Antoine Laurent Lavoisier 26 August 1743-8 May 1794

H. Hartley
1947 Proceedings of the Royal Society A  
Plates 10 and 11] We have met to-day to honour the memory of a great Frenchman. Antoine Laurent Lavoisier is one of the immortals. In the whole history of science there is no trans formation so swift and dramatic as when in 1789, in his great Treatise, he gave chemistry its modern form, sweeping away the cobwebs of centuries which obscured its progress. He was a child of his age. Bred in France at a time when the writings of Voltaire and Rousseau were stirring men's minds, and Diderot and the
more » ... cyclo paedists were widening their vision, Lavoisier was a great reformer. It is difficult within the compass of an hour to do justice to his many-track mind. Ambition, curiosity, humanity and love of action took him into many fields, and in each his creative genius saw an opportunity for constructive work. The six great volumes of his collected writings display an amazing intellectual and practical achievement. In chemistry, in physics, in physiology, in chemical engineering, in agriculture, in geology, in education, in statistics and in finance he was a pioneer, and in each his contribution has the modern touch both in thought and phrase. The marvel is th at with his widespread interests it was he alone, in a band of brilliant contemporaries like Black, Cavendish, Priestley and Scheele, who had the vision of modern chemistry and gave it life. Alone among the intellectuals Lavoisier was a man of affairs, skilled in administration and finance, and th at is in some measure the secret of his success. For it can be said of him that he applied not only the balance but the principle of the balance sheet to chemistry and physiology. Lavoisier's life was such a tangled skein of occupations th at they cannot be seen in their true perspective under separate headings. Their reactions on each other are the clue to so much that, even at the sacrifice of logical sequence, I shall try to picture the daily current of his life, flowing in its many channels.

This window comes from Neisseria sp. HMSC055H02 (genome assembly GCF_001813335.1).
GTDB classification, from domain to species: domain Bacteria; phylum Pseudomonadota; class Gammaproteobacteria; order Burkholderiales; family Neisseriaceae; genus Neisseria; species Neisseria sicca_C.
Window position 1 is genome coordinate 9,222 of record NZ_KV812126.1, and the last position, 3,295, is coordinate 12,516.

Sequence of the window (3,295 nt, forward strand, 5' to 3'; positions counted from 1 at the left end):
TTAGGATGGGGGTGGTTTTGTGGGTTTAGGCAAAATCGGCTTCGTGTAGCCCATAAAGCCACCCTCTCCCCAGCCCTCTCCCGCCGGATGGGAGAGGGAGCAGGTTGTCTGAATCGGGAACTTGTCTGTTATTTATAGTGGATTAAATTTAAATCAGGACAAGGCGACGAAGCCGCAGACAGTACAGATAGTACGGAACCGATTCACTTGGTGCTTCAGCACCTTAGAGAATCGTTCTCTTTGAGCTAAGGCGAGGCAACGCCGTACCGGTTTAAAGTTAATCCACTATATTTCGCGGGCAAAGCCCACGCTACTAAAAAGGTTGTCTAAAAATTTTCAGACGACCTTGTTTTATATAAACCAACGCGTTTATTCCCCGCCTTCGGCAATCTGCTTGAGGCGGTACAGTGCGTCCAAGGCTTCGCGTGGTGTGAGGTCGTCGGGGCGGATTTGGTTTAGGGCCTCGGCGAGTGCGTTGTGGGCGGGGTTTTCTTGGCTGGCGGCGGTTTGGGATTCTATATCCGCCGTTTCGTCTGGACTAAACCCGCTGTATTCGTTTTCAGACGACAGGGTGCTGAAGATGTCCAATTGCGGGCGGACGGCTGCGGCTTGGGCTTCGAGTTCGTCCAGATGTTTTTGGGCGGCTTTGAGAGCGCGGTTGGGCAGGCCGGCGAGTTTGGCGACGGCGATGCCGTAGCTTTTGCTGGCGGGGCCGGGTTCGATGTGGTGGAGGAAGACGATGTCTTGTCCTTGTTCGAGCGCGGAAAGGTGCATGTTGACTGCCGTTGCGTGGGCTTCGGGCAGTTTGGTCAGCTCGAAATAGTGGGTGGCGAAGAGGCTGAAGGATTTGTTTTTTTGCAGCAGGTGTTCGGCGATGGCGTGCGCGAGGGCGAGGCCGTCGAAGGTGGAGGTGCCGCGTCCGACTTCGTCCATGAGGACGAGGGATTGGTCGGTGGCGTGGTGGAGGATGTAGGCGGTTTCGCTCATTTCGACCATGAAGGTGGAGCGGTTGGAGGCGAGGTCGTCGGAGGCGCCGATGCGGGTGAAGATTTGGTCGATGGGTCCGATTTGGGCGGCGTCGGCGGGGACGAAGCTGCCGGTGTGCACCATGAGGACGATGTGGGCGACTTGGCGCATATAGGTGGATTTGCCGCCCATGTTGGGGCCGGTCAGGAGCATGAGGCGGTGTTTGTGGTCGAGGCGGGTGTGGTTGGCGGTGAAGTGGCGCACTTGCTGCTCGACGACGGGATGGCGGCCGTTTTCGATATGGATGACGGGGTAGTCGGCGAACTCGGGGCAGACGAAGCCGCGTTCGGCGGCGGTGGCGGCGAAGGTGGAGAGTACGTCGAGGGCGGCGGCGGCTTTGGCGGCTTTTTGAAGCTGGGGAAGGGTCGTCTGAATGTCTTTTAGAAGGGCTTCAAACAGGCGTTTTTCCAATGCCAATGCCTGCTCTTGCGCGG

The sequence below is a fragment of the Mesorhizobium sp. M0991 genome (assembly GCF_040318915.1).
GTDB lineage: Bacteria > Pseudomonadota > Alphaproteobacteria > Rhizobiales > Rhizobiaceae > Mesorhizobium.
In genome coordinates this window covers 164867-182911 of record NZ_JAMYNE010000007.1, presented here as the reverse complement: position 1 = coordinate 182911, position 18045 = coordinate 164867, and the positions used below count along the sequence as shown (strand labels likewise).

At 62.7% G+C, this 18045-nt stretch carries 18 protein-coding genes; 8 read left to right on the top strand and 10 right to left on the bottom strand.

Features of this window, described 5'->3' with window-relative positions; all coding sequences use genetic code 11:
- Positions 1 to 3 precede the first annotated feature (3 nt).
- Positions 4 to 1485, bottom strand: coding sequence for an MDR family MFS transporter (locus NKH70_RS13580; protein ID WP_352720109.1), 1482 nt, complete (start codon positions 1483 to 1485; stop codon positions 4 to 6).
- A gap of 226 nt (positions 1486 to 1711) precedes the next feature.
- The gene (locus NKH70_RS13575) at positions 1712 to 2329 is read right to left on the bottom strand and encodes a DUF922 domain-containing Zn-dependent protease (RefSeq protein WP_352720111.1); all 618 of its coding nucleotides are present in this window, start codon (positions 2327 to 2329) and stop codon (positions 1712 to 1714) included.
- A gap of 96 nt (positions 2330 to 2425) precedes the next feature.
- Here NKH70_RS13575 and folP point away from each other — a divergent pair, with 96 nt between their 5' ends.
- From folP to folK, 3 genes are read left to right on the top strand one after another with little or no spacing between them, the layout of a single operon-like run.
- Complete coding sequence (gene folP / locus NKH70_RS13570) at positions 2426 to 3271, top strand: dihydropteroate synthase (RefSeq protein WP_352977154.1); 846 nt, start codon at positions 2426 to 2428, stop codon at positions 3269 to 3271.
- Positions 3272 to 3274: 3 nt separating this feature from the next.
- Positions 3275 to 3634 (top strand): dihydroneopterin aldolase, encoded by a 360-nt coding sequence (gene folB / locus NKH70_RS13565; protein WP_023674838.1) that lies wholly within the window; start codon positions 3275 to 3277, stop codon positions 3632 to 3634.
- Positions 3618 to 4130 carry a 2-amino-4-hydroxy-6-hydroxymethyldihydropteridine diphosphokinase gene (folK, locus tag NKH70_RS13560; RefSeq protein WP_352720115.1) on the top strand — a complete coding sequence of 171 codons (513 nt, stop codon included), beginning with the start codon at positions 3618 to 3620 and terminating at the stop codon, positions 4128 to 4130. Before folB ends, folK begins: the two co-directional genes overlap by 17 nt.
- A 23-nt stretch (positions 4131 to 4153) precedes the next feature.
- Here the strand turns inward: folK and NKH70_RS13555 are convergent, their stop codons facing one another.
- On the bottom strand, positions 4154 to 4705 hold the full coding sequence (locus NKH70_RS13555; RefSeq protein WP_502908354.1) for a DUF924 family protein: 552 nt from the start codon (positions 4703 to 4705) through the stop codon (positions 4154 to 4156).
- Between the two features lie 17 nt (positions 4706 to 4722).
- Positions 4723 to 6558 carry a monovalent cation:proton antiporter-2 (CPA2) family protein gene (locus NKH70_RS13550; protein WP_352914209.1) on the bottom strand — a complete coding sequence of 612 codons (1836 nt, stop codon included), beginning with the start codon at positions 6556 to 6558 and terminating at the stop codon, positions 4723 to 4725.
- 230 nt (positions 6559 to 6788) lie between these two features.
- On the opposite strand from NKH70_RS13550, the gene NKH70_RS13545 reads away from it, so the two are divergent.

doi:10.1098/rspa.1947.0050 fatcat:vwqli3clc5ccjclo3yioadkcxy